I recently read an article Scott Aaronson - Big Numbers . That has made me think about the effective upper-bound for sorting.

According to the article, some of the big numbers like the number of particles in the universe and age of universe in milliseconds are less than $10^{100}$.

In any realistic computational device, the data to be sorted will have to be lesser than these numbers. (As otherwise, it would be impossible to store the numbers physically).

$\log_2(10^{100}) \approx 333$

Hence, if we take a number $C > 333$, we can show that number of steps required for sorting an input of size $n$ will always be lesser than $Cn$

This makes sorting an $O(n)$ time operation using algorithms like QuickSort or HeapSort.

Is there a point I've wrongly considered while making this assumption?

Should we consider physical constraints while analyzing algorithms? If not, why?


The reasoning is not wrong as such, but applying such constraints tends to make asymptotic analysis meaningless; for example we could simply choose $C' = 10^{100}$, and as all inputs are smaller than this, every algorithm is $O(1)$.

Despite the ability to limit the analysis physically and end up with trivial observations, asymptotic analysis (without imposing those limits) does give practical information about algorithms. When we run them, we can certainly notice the difference between, say, Merge Sort and Bubble Sort - even when we have physically very small instances (even less than 1000).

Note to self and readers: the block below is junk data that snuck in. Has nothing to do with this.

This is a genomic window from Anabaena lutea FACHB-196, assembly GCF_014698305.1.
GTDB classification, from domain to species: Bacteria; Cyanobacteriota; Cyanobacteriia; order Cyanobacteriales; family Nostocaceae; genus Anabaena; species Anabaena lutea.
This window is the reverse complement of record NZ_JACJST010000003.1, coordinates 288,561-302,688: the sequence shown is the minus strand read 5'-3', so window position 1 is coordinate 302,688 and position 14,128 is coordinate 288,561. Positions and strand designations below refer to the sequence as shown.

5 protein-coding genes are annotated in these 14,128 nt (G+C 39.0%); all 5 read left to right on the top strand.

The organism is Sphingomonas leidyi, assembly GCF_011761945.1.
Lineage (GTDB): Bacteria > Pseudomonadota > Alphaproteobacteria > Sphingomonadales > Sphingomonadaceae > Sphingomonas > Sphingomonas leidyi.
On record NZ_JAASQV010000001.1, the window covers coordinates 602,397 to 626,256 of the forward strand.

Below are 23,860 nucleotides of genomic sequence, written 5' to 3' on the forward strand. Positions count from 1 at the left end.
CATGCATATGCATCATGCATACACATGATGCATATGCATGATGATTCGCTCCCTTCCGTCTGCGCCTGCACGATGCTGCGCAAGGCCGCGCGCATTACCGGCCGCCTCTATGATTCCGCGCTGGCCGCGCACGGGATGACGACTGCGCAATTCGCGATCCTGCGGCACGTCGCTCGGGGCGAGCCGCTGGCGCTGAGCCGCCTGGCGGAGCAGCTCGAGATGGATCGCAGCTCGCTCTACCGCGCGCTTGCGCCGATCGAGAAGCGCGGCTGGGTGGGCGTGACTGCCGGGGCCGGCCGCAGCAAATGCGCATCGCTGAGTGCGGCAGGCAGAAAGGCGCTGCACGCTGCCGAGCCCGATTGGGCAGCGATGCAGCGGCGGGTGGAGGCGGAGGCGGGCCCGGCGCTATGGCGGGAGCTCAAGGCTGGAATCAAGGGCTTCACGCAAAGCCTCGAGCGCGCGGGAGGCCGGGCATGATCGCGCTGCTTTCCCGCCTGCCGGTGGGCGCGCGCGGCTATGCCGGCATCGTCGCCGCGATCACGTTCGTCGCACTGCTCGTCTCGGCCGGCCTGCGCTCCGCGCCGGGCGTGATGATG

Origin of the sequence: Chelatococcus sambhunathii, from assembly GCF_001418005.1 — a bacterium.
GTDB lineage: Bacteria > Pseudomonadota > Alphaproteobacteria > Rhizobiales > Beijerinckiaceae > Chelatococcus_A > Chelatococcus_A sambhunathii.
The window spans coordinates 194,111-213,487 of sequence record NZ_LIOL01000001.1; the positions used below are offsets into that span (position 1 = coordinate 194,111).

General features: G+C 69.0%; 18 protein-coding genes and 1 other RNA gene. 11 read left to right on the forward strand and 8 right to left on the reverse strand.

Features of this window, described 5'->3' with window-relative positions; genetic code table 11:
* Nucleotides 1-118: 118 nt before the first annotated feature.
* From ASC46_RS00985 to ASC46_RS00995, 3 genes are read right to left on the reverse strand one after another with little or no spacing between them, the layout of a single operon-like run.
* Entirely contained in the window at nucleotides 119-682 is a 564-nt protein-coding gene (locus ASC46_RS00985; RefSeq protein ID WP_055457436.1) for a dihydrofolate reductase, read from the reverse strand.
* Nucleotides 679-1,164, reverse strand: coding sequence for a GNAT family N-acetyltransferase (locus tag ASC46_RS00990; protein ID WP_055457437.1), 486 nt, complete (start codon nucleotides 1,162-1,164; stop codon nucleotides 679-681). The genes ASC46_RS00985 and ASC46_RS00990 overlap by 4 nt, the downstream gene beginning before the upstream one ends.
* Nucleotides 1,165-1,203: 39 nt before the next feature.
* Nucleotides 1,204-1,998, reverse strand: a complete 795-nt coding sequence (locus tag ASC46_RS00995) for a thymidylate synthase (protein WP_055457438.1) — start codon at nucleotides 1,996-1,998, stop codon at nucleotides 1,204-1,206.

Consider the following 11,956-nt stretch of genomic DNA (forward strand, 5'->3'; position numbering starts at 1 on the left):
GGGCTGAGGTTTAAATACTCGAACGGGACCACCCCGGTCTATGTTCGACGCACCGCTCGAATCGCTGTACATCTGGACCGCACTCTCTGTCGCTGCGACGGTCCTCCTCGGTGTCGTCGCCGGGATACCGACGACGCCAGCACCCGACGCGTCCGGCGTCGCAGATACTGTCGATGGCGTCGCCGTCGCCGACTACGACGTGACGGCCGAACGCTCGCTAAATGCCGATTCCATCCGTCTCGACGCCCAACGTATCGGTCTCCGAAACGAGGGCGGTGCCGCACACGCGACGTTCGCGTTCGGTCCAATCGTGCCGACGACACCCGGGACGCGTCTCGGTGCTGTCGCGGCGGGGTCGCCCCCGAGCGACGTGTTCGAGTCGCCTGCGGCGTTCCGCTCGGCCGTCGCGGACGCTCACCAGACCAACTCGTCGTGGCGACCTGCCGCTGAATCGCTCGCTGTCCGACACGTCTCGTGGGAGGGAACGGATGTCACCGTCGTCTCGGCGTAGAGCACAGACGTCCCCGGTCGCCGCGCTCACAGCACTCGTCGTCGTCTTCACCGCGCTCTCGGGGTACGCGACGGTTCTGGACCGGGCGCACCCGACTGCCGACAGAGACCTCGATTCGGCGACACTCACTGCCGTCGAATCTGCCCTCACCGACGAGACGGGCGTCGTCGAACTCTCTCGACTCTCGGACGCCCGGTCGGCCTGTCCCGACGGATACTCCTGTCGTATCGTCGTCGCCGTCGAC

So by speaking about algorithms in this more general (though not necessarily physically accurate) way, we get genuine information about how we can expect algorithms to perform based on how big the input is. More importantly it allows us to compare them.

From a different perspective, if we accept that all possible instances are smaller than some (really really big) constant, then all algorithms take constant time, what we then need to consider is what that constant is - if it amounts to longer than a few years, we haven't learnt anything useful to humans who only live a few years. If we lived longer than the life of the universe, then perhaps we wouldn't care about anything smaller than the size of the universe.

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  • $\begingroup$ Does the kind of input have any significance on the constants? Example the $C'$ mentioned in your answer may fail miserably for a faster growing function (think Busy Beaver). In case of Sort, we can take an (reasonably reasonable) assumption that the data must be stored somewhere. Ergo, the max data size must be lesser than the total number of particles in the universe (assuming that we can store "1 object" per particle). The same may not be said for other algorithms like say the N-CNF SAT problem or a Vertex-cover. Please clarify regarding this. Thanks :) $\endgroup$ – rrampage Sep 24 '12 at 4:42
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    $\begingroup$ @rrampage If you consider real-world restrictions, every computer has a finite lifetime. Therefore, the runtime of any algorithm on any input is bounded by another constant, say 6 billion years (iirc about the timeframe left for our sun). (Busy beaver is not computable, so executing it is a lesser concern.) $\endgroup$ – Raphael Sep 24 '12 at 5:46
  • $\begingroup$ Apart from Raphael's comment, we can always make the same assumption that the input must be stored somewhere, regardless of the complexity of the algorithm, then everything disappears beneath the constant, and we don't see (mathematically) the behaviour that tells us something interesting about the problem in relation to others. $\endgroup$ – Luke Mathieson Sep 24 '12 at 6:09
  • $\begingroup$ @Raphael and Luke, have you read this blog post on Galactic algorithms? Puts what you have explained in perspective. Thanks for the clarifications :) $\endgroup$ – rrampage Sep 24 '12 at 21:57

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